We bivouaced near the monastry of Kolotskoi. Despite the fact that the evacuation of the hospital here had been ordered well in advance, little had actually happened due to the lack of transport. We saw the pitiful fear of those helpless sick and wounded as they watched the convoy passing them by, to leave them to the mercies of the vengeful Russians. We felt the bitterness of those seriously ill who now gave up all hope of being moved from their pestilential cells. The possibility that poor Maibom [a companion of Morgenstern’s wounded at Borodino - DGS] might still be alive, drove me to enter the place. Chaotic disorder met me at every turn; there were no staff left to answer my questions! I had exposed myself to all those horrors for nothing.

The Emperor ordered that every vehicle in the endless convoy that streamed past the place should take as many sick and wounded with them as they could. The order extended to the sutlers’ carts, to all the vehicles laden with the spoils of the city and even to the coaches of the generals themselves. Any contravention was to be reported to the Provost Marshal who was authorised to confiscate all vehicles of the offending persons. In spite of this, the order had but little effect. The unwelcome guests were grudgingly taken on board but within a few days many such wagons vanished from the convoy; despite the perils from the ever-present Cossacks, the owners took the risk of slipping off for a day to dump their helpless loads in the forest at the first opportunity.

General Wittgenstein’s two corps from the northern flank, having broken through Saint-Cyr’s blocking force at Polotzk, now fell into the main scene of the retreat.

The clash at Tschaschniki, 31 October. A village in the central (but Polotzk) sector, 70 km south west of Witebsk, on the River Ula. A Russian victory for General Prince Jaschwil’s advanced guard of Wittgenstein’s I Corps over Marshal Victor’s IX Corps, hurrying eastwards to support Napoleon.

Victor had 18,000 men, the Russians only some 11,000. The combat was limited to an artillery duel; the IX Corps withdrew at nightfall. General Wittgenstein’s I Corps had now advanced some 60 km south from Polotzk on the northern flank and was aiming to cooperate with Kutuzov in crushing the remnants of the Grande Armée as they hurried westwards. Victor’s IX Corps lost over 1,200 men, the Russians lost 400. Victor now assumed command of Legrand’s II Corps.

On 21 October, at midnight, Denis Davidov’s partisans were north of the old Smolensk road; as they neared the village of Rybkov at dawn, they discovered the Grande Armée: chaos! Carriages, carts, coaches, guns, horsemen and foot soldiers, officers, support personnel and all kinds of riff-raff – they were streaming through in droves. If we had been ten times stronger, we wouldn’t have been able to capture even one tenth of what choked the road.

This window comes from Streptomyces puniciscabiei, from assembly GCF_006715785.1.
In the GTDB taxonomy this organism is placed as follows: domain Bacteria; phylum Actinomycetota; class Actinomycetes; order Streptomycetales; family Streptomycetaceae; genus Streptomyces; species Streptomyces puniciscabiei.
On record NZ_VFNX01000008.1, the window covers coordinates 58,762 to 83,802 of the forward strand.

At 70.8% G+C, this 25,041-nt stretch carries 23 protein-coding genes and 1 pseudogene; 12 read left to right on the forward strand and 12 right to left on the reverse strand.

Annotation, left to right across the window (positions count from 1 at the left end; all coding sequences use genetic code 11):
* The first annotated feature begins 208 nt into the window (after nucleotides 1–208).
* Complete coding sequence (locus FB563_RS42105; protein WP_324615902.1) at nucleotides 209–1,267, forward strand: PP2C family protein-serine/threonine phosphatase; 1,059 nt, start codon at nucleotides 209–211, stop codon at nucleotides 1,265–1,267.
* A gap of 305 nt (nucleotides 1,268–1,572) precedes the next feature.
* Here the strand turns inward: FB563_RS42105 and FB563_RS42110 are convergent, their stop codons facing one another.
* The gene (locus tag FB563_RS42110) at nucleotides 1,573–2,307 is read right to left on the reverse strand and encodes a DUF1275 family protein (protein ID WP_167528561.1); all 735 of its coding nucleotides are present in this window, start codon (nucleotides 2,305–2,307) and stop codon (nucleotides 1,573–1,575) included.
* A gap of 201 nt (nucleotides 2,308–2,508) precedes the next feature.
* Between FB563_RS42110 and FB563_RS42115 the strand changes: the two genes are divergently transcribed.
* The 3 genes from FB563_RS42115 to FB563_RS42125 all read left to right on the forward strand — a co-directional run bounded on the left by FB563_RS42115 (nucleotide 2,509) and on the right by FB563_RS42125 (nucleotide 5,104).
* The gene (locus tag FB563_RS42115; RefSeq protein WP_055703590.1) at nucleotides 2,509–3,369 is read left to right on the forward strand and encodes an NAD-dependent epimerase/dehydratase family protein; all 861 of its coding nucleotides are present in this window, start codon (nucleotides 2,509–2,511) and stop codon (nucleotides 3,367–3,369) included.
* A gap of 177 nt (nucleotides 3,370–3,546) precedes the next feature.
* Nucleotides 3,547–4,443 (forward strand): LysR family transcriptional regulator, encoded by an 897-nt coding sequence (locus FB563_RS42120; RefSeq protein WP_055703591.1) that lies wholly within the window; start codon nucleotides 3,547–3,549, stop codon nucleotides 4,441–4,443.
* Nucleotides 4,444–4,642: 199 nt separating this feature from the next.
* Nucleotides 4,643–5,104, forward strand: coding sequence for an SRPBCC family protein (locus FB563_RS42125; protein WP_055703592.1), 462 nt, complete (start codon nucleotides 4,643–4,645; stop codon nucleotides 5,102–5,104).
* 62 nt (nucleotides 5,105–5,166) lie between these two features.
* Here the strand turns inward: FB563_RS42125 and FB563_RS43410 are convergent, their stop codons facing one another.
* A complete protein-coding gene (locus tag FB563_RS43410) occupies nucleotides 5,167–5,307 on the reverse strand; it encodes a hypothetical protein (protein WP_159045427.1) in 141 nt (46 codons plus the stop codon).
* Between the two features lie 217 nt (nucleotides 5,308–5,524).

As there was no point in a direct attack on this huge mass, Davidov ordered his men to charge alongside the fugitives, yelling, screaming and hacking at whatever they could. They set to work with a will, spreading terror in the fugitives. This mayhem went on until the Imperial Guard appeared on the scene, with Napoleon in its midst, and serious resistance forced the Cossacks to pull back. They kept carrying out hit and run raids on the column all day and took two officers and 180 men.

The clash at Wiasma, 3 November. A town in the central sector, on the River Dniepr, 150 km north east of Smolensk. A victory for the Russian General Miloradovich (II and IV Corps and II and IV Cavalry Corps) over Prince Eugene (I, II, III, IV, V and IX Corps, I and III Cavalry Corps).

Even at this point, many regiments of the Grande Armée (now down to 25,000 armed men) had ceased to exist as tactical units. This was particularly true of the cavalry. Napoleon lost 4,000 killed and wounded and 3,000 captured as well as three guns and two standards of the Italian Guard Dragoons. The Russians had 24,500 men; their losses were 1,800.

Morgenstern, of the Westphalian infantry, continues with his telling account:

The bonds of discipline fell apart within the first few days of the retreat; a dreadful omen of what was to come. We marched through Gschatsk, where we picked up our 3rd Battalion and on to Wiasma. In Griednowo our 8th Infantry Regiment met us and on 3rd November we reached Dorogobusch, where we were granted a rest day.

On 23 October, Davidov’s partisans crossed the Osma stream and probed towards Slavko, where they ran into the Old Guard again. It was a repeat of the previous day and yielded three officers, 146 men and seven wagonloads of assorted loot.

Captain Morgenstern’s account of the drastic effects of the first snowfall are of interest.